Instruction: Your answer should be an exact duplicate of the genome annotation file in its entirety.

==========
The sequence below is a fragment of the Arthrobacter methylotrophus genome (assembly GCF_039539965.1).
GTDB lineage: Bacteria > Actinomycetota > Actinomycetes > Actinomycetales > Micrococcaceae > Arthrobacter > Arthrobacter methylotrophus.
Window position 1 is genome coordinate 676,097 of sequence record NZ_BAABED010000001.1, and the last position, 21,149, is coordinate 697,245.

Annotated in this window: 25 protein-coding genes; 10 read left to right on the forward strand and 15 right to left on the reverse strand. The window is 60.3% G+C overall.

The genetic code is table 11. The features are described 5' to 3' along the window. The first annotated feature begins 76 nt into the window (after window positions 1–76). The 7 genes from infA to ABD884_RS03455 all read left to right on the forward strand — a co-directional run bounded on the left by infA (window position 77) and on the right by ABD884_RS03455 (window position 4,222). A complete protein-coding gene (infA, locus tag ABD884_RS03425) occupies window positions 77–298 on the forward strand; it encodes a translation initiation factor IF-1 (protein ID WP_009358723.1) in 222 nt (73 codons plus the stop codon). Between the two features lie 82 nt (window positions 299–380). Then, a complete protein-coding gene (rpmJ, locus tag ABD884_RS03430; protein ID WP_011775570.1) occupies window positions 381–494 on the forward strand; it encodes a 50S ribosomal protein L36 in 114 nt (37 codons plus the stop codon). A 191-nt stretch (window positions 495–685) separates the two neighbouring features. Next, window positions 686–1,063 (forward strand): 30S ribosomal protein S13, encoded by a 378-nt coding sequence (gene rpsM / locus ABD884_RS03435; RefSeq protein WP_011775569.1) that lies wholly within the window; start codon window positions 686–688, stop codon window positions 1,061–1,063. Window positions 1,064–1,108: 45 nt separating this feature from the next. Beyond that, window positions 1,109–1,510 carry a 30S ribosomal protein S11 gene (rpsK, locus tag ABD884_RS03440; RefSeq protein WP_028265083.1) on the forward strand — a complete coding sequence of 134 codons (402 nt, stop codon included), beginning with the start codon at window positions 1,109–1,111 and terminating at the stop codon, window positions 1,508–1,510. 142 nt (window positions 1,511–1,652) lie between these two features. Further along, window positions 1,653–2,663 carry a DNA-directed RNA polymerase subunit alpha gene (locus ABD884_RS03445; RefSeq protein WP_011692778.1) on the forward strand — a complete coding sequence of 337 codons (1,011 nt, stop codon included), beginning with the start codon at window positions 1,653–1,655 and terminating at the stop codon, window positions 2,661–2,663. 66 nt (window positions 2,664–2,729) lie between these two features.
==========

The sequence below is a fragment of the Arthrobacter methylotrophus genome (assembly GCF_039539965.1).
GTDB lineage: Bacteria > Actinomycetota > Actinomycetes > Actinomycetales > Micrococcaceae > Arthrobacter > Arthrobacter methylotrophus.
Window position 1 is genome coordinate 676,097 of sequence record NZ_BAABED010000001.1, and the last position, 21,149, is coordinate 697,245.

Annotated in this window: 25 protein-coding genes; 10 read left to right on the forward strand and 15 right to left on the reverse strand. The window is 60.3% G+C overall.

The genetic code is table 11. The features are described 5' to 3' along the window. The first annotated feature begins 76 nt into the window (after window positions 1–76). The 7 genes from infA to ABD884_RS03455 all read left to right on the forward strand — a co-directional run bounded on the left by infA (window position 77) and on the right by ABD884_RS03455 (window position 4,222). A complete protein-coding gene (infA, locus tag ABD884_RS03425) occupies window positions 77–298 on the forward strand; it encodes a translation initiation factor IF-1 (protein ID WP_009358723.1) in 222 nt (73 codons plus the stop codon). Between the two features lie 82 nt (window positions 299–380). Then, a complete protein-coding gene (rpmJ, locus tag ABD884_RS03430; protein ID WP_011775570.1) occupies window positions 381–494 on the forward strand; it encodes a 50S ribosomal protein L36 in 114 nt (37 codons plus the stop codon). A 191-nt stretch (window positions 495–685) separates the two neighbouring features. Next, window positions 686–1,063 (forward strand): 30S ribosomal protein S13, encoded by a 378-nt coding sequence (gene rpsM / locus ABD884_RS03435; RefSeq protein WP_011775569.1) that lies wholly within the window; start codon window positions 686–688, stop codon window positions 1,061–1,063. Window positions 1,064–1,108: 45 nt separating this feature from the next. Beyond that, window positions 1,109–1,510 carry a 30S ribosomal protein S11 gene (rpsK, locus tag ABD884_RS03440; RefSeq protein WP_028265083.1) on the forward strand — a complete coding sequence of 134 codons (402 nt, stop codon included), beginning with the start codon at window positions 1,109–1,111 and terminating at the stop codon, window positions 1,508–1,510. 142 nt (window positions 1,511–1,652) lie between these two features. Further along, window positions 1,653–2,663 carry a DNA-directed RNA polymerase subunit alpha gene (locus ABD884_RS03445; RefSeq protein WP_011692778.1) on the forward strand — a complete coding sequence of 337 codons (1,011 nt, stop codon included), beginning with the start codon at window positions 1,653–1,655 and terminating at the stop codon, window positions 2,661–2,663. 66 nt (window positions 2,664–2,729) lie between these two features.